National Women’s History Month, March 2015

Celebrating Purdue Women Faculty Members with a special feature from Research Communications, part of the Executive Vice President for Research and Partnerships office.

Janet Ayres has co-authored a Purdue Extension publication on the methamphetamine scourge in Indiana, which leads the nation in meth lab raids. “While nationwide methamphetamine use has followed a decreasing trend in recent years, meth use in Indiana has shown an increasing pattern,” she and graduate research assistant Danielle Carriere write.


Priyanka Brunese, a Ph.D. candidate in the Department of Technology Leadership and Innovation, has been selected for a multi-university collaborative think tank that taps campus and community expertise on a complex societal topic. “The goal is not to solve the problem. Problems are complex by nature,” Brunese says. “The point is to bring people from different areas of expertise together in dialogue to explore a common vision for the future and options for getting there.”


Purdue archaeologist Michele Buzon is excavating in Tombos, Sudan, to answer questions about the Egyptian and Nubian cultures from thousands of years ago. "By excavating the burial tombs we'll investigate if there was intermarriage and how they interacted in general as well as if Egyptians absorbed Nubian culture. Artifacts, burial structure and even burial positions will provide some clues," she says.


Margaret Church helped found the internationally known journal Modern Fiction Studies, playing an instrumental role in the publication and serving as its co-editor from 1971 until her death. Church was widely known for her work with the James Joyce Foundation and for her many published writings.


Marlo D. David studies Black women in American society during the latter half of the 20th century, focusing particularly on representations of motherhood. “I find inspiration in different women based on the facets of life that I am facing at any particular time,” she says.


Jennifer DeBoer, assistant professor in the School of Engineering Education at Purdue University, is using a National Science Foundation CAREER award to evaluate and improve online courses for engineering undergraduates from diverse backgrounds. “Increasing the retention and achievement of women, minorities, and high attrition groups in engineering is of paramount national strategic interest,” she says, “and online learning has emerged as a popular strategy for expanding access.”


Evolutionary ecologist Nancy Emery studies the vernal pool wetlands of western North America, the sand dunes of the Great Lakes, rock outcrops of the Appalachian Mountains, and eastern deciduous forests to understand how plants adapt and persist. “The results of our work inform conservation and management strategies for narrowly restricted plant species in human-impacted landscapes,” she says.


Kendra Erk, assistant professor of materials engineering, is using a National Science Foundation CAREER award to develop new internal curing agents for concrete. Her goal is to create stronger and more corrosive-resistant concrete ― a boon to the country’s aging infrastructure. “Results from this research project will directly benefit the U.S. economy as well as the well-being and safety of the general population,” she writes.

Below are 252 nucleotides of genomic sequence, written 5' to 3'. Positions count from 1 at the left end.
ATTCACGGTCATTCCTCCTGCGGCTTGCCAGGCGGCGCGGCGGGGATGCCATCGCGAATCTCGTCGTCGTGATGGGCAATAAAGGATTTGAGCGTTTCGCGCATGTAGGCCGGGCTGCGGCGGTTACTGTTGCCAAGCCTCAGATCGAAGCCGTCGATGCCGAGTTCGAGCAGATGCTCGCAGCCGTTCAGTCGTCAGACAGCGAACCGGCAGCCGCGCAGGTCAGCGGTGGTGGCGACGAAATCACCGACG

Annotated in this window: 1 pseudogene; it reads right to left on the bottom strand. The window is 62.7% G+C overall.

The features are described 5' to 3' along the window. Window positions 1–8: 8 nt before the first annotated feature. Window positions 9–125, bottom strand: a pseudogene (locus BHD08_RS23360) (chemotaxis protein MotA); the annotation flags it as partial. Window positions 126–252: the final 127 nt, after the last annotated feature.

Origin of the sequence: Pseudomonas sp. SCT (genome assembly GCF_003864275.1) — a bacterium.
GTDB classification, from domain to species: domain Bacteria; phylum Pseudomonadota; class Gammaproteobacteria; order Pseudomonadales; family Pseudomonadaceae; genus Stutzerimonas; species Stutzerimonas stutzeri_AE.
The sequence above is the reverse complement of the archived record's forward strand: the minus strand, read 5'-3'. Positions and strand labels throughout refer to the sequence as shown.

Purdue researcher Peggy A. Ertmer has co-edited a new book, “Essential Readings in Problem-Based Learning: Exploring and Extending the Legacy of Howard S. Barrows.” Taking stock of developments in the field, the book bridges the gap between practice and the theoretical tradition that Barrows originated.


Virginia Ferris joined the Purdue faculty in 1965 and currently serves as a professor of nematology, systematics & molecular biology. An internationally renowned researcher of nematodes, she discovered and developed resistance genes in soybean-to-soybean cyst nematodes, among other accomplishments.


In all aspects of her career, Martha Garcia-Saenz stands tall -- from her involvement in helping to reshape the skyline of Bogota, Colombia, to her dedication to her students and their careers. Garcia-Saenz is associate professor and program coordinator of construction engineering and management technology at Purdue North Central.


In the early 20th century, Lillian Gilbreth and her husband, Frank, pioneered motion studies and time management, seeking to make factory and other repetitive tasks more economical and more pleasant. Known as “the first lady of engineering,” Gilbreth received the Herbert Hoover Medal for Distinguished Public Service and, in 1965, became the first woman inducted into the National Academy of Engineering.


As a professor of electrical engineering for more than two decades, Violet Haas (1926-1986) contributed her technical expertise to Purdue in optimal control, nonlinear control and optimal estimation. She also encouraged future generations of female students to pursue the discipline.


Sherry Harbin, Purdue associate professor of biomedical engineering, founded GeniPhys, a startup based on her research in collagen and engineering matrix technologies in 2014. “The technology has reached a point where it is ready to move to the public, and Purdue's support system for university entrepreneurs is strong,” she says.


Alka Harriger is teaching educators and students how to combine information technology with fitness and learning in innovative and fun ways. The three-year Teaching Engineering Concepts to Harness Future Innovators and Technologists (TECHFIT) project parlays kids' innate interest in video games and solving big problems to inspire them to gain the STEM skills needed to create technology-based fitness games.